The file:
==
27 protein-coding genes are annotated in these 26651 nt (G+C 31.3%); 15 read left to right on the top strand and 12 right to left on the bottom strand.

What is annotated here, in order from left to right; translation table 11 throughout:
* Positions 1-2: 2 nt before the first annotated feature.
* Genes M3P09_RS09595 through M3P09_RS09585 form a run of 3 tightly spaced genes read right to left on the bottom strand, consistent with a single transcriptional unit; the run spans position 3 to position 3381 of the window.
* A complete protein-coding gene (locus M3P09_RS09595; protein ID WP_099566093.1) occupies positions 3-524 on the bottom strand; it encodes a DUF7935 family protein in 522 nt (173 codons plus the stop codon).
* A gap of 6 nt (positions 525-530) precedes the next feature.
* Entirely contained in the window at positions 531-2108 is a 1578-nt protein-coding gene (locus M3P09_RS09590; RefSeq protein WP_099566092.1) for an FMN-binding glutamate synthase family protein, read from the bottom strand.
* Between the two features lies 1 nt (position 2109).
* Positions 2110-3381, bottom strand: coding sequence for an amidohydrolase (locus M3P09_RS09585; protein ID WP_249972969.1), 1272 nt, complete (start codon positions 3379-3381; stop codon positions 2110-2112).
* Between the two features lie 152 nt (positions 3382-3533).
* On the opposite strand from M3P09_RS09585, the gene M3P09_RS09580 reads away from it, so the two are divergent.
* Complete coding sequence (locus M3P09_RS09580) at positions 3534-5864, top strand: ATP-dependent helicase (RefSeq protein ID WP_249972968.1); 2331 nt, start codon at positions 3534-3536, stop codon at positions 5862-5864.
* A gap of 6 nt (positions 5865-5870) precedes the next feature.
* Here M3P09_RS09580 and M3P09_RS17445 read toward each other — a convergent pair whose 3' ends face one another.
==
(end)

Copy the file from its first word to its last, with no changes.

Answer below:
27 protein-coding genes are annotated in these 26651 nt (G+C 31.3%); 15 read left to right on the top strand and 12 right to left on the bottom strand.

What is annotated here, in order from left to right; translation table 11 throughout:
* Positions 1-2: 2 nt before the first annotated feature.
* Genes M3P09_RS09595 through M3P09_RS09585 form a run of 3 tightly spaced genes read right to left on the bottom strand, consistent with a single transcriptional unit; the run spans position 3 to position 3381 of the window.
* A complete protein-coding gene (locus M3P09_RS09595; protein ID WP_099566093.1) occupies positions 3-524 on the bottom strand; it encodes a DUF7935 family protein in 522 nt (173 codons plus the stop codon).
* A gap of 6 nt (positions 525-530) precedes the next feature.
* Entirely contained in the window at positions 531-2108 is a 1578-nt protein-coding gene (locus M3P09_RS09590; RefSeq protein WP_099566092.1) for an FMN-binding glutamate synthase family protein, read from the bottom strand.
* Between the two features lies 1 nt (position 2109).
* Positions 2110-3381, bottom strand: coding sequence for an amidohydrolase (locus M3P09_RS09585; protein ID WP_249972969.1), 1272 nt, complete (start codon positions 3379-3381; stop codon positions 2110-2112).
* Between the two features lie 152 nt (positions 3382-3533).
* On the opposite strand from M3P09_RS09585, the gene M3P09_RS09580 reads away from it, so the two are divergent.
* Complete coding sequence (locus M3P09_RS09580) at positions 3534-5864, top strand: ATP-dependent helicase (RefSeq protein ID WP_249972968.1); 2331 nt, start codon at positions 3534-3536, stop codon at positions 5862-5864.
* A gap of 6 nt (positions 5865-5870) precedes the next feature.
* Here M3P09_RS09580 and M3P09_RS17445 read toward each other — a convergent pair whose 3' ends face one another.